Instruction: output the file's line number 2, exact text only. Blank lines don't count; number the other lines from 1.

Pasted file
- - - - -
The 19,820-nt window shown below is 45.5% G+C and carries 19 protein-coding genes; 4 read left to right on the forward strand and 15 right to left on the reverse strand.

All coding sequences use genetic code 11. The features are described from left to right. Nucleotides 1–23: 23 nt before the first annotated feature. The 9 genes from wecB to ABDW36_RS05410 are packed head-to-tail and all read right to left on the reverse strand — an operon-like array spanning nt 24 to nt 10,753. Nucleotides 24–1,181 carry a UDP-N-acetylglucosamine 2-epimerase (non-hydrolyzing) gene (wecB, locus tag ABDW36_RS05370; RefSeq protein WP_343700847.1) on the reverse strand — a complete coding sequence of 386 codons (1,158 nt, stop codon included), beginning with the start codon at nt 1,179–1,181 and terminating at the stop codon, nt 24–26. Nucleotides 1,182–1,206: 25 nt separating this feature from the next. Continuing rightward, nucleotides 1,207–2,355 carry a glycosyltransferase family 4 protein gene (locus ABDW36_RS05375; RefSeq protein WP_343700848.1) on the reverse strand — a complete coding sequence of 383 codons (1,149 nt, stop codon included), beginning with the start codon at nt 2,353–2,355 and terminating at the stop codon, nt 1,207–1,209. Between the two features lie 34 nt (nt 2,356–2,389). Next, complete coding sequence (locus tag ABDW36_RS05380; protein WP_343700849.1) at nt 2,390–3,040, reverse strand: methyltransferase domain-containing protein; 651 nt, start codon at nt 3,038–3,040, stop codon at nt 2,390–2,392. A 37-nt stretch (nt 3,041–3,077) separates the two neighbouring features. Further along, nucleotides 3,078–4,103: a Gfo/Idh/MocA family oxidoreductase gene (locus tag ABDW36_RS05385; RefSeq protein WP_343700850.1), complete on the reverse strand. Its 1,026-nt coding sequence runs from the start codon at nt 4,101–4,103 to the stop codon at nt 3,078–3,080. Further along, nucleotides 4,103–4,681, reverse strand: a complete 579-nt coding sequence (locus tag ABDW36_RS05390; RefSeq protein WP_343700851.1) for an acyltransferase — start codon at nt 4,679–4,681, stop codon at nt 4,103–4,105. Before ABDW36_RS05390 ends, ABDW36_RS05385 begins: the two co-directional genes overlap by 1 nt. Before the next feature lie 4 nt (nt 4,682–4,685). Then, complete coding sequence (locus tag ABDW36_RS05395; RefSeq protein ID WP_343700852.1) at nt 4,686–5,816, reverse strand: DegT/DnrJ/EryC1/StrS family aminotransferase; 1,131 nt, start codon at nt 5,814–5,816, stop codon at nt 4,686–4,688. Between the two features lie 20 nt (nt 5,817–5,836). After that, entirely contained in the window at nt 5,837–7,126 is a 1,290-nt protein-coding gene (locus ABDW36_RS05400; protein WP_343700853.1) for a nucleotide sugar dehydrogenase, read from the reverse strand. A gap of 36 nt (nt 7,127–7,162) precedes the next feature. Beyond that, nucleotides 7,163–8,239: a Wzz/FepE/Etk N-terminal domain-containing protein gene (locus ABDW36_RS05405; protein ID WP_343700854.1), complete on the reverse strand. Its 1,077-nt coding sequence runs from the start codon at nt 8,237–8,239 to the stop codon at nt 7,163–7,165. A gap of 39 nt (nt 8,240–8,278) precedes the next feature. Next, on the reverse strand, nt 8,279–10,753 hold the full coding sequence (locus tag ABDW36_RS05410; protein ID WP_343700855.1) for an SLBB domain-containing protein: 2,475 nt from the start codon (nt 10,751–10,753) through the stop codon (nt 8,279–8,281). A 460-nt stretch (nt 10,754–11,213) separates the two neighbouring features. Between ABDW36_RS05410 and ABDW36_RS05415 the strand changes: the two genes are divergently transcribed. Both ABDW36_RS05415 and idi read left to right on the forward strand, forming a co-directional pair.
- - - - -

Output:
All coding sequences use genetic code 11. The features are described from left to right. Nucleotides 1–23: 23 nt before the first annotated feature. The 9 genes from wecB to ABDW36_RS05410 are packed head-to-tail and all read right to left on the reverse strand — an operon-like array spanning nt 24 to nt 10,753. Nucleotides 24–1,181 carry a UDP-N-acetylglucosamine 2-epimerase (non-hydrolyzing) gene (wecB, locus tag ABDW36_RS05370; RefSeq protein WP_343700847.1) on the reverse strand — a complete coding sequence of 386 codons (1,158 nt, stop codon included), beginning with the start codon at nt 1,179–1,181 and terminating at the stop codon, nt 24–26. Nucleotides 1,182–1,206: 25 nt separating this feature from the next. Continuing rightward, nucleotides 1,207–2,355 carry a glycosyltransferase family 4 protein gene (locus ABDW36_RS05375; RefSeq protein WP_343700848.1) on the reverse strand — a complete coding sequence of 383 codons (1,149 nt, stop codon included), beginning with the start codon at nt 2,353–2,355 and terminating at the stop codon, nt 1,207–1,209. Between the two features lie 34 nt (nt 2,356–2,389). Next, complete coding sequence (locus tag ABDW36_RS05380; protein WP_343700849.1) at nt 2,390–3,040, reverse strand: methyltransferase domain-containing protein; 651 nt, start codon at nt 3,038–3,040, stop codon at nt 2,390–2,392. A 37-nt stretch (nt 3,041–3,077) separates the two neighbouring features. Further along, nucleotides 3,078–4,103: a Gfo/Idh/MocA family oxidoreductase gene (locus tag ABDW36_RS05385; RefSeq protein WP_343700850.1), complete on the reverse strand. Its 1,026-nt coding sequence runs from the start codon at nt 4,101–4,103 to the stop codon at nt 3,078–3,080. Further along, nucleotides 4,103–4,681, reverse strand: a complete 579-nt coding sequence (locus tag ABDW36_RS05390; RefSeq protein WP_343700851.1) for an acyltransferase — start codon at nt 4,679–4,681, stop codon at nt 4,103–4,105. Before ABDW36_RS05390 ends, ABDW36_RS05385 begins: the two co-directional genes overlap by 1 nt. Before the next feature lie 4 nt (nt 4,682–4,685). Then, complete coding sequence (locus tag ABDW36_RS05395; RefSeq protein ID WP_343700852.1) at nt 4,686–5,816, reverse strand: DegT/DnrJ/EryC1/StrS family aminotransferase; 1,131 nt, start codon at nt 5,814–5,816, stop codon at nt 4,686–4,688. Between the two features lie 20 nt (nt 5,817–5,836). After that, entirely contained in the window at nt 5,837–7,126 is a 1,290-nt protein-coding gene (locus ABDW36_RS05400; protein WP_343700853.1) for a nucleotide sugar dehydrogenase, read from the reverse strand. A gap of 36 nt (nt 7,127–7,162) precedes the next feature. Beyond that, nucleotides 7,163–8,239: a Wzz/FepE/Etk N-terminal domain-containing protein gene (locus ABDW36_RS05405; protein ID WP_343700854.1), complete on the reverse strand. Its 1,077-nt coding sequence runs from the start codon at nt 8,237–8,239 to the stop codon at nt 7,163–7,165. A gap of 39 nt (nt 8,240–8,278) precedes the next feature. Next, on the reverse strand, nt 8,279–10,753 hold the full coding sequence (locus tag ABDW36_RS05410; protein ID WP_343700855.1) for an SLBB domain-containing protein: 2,475 nt from the start codon (nt 10,751–10,753) through the stop codon (nt 8,279–8,281). A 460-nt stretch (nt 10,754–11,213) separates the two neighbouring features. Between ABDW36_RS05410 and ABDW36_RS05415 the strand changes: the two genes are divergently transcribed. Both ABDW36_RS05415 and idi read left to right on the forward strand, forming a co-directional pair.